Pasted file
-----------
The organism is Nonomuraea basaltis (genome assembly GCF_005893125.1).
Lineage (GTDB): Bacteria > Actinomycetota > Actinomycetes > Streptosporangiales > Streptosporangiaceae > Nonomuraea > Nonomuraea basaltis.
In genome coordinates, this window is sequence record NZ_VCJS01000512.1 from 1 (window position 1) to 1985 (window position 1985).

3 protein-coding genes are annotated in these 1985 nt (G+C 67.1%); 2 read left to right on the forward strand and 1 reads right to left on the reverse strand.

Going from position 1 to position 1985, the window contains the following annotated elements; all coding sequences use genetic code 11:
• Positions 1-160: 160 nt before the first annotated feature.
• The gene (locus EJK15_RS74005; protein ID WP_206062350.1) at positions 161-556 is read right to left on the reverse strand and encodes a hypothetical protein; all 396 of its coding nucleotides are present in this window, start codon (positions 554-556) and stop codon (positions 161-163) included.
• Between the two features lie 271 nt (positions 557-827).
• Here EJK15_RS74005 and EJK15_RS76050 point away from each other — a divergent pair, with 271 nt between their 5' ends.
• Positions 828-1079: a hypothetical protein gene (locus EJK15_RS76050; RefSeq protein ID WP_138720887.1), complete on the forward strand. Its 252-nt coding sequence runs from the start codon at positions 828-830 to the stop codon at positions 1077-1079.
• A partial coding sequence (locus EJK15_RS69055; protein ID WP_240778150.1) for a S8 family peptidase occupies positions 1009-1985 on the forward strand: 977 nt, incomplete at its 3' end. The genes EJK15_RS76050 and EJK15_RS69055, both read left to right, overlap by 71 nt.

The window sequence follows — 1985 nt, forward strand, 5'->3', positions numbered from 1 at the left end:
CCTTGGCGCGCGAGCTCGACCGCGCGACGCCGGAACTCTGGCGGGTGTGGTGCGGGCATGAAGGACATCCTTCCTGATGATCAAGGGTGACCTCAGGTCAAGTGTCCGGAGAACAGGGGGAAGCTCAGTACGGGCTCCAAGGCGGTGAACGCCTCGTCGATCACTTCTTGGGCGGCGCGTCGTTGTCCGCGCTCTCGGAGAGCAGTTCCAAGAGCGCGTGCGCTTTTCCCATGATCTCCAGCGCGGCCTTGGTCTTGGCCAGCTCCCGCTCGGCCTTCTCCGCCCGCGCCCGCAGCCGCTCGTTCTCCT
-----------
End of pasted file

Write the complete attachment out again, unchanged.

The organism is Nonomuraea basaltis (genome assembly GCF_005893125.1).
Lineage (GTDB): Bacteria > Actinomycetota > Actinomycetes > Streptosporangiales > Streptosporangiaceae > Nonomuraea > Nonomuraea basaltis.
In genome coordinates, this window is sequence record NZ_VCJS01000512.1 from 1 (window position 1) to 1985 (window position 1985).

3 protein-coding genes are annotated in these 1985 nt (G+C 67.1%); 2 read left to right on the forward strand and 1 reads right to left on the reverse strand.

Going from position 1 to position 1985, the window contains the following annotated elements; all coding sequences use genetic code 11:
• Positions 1-160: 160 nt before the first annotated feature.
• The gene (locus EJK15_RS74005; protein ID WP_206062350.1) at positions 161-556 is read right to left on the reverse strand and encodes a hypothetical protein; all 396 of its coding nucleotides are present in this window, start codon (positions 554-556) and stop codon (positions 161-163) included.
• Between the two features lie 271 nt (positions 557-827).
• Here EJK15_RS74005 and EJK15_RS76050 point away from each other — a divergent pair, with 271 nt between their 5' ends.
• Positions 828-1079: a hypothetical protein gene (locus EJK15_RS76050; RefSeq protein ID WP_138720887.1), complete on the forward strand. Its 252-nt coding sequence runs from the start codon at positions 828-830 to the stop codon at positions 1077-1079.
• A partial coding sequence (locus EJK15_RS69055; protein ID WP_240778150.1) for a S8 family peptidase occupies positions 1009-1985 on the forward strand: 977 nt, incomplete at its 3' end. The genes EJK15_RS76050 and EJK15_RS69055, both read left to right, overlap by 71 nt.

The window sequence follows — 1985 nt, forward strand, 5'->3', positions numbered from 1 at the left end:
CCTTGGCGCGCGAGCTCGACCGCGCGACGCCGGAACTCTGGCGGGTGTGGTGCGGGCATGAAGGACATCCTTCCTGATGATCAAGGGTGACCTCAGGTCAAGTGTCCGGAGAACAGGGGGAAGCTCAGTACGGGCTCCAAGGCGGTGAACGCCTCGTCGATCACTTCTTGGGCGGCGCGTCGTTGTCCGCGCTCTCGGAGAGCAGTTCCAAGAGCGCGTGCGCTTTTCCCATGATCTCCAGCGCGGCCTTGGTCTTGGCCAGCTCCCGCTCGGCCTTCTCCGCCCGCGCCCGCAGCCGCTCGTTCTCCT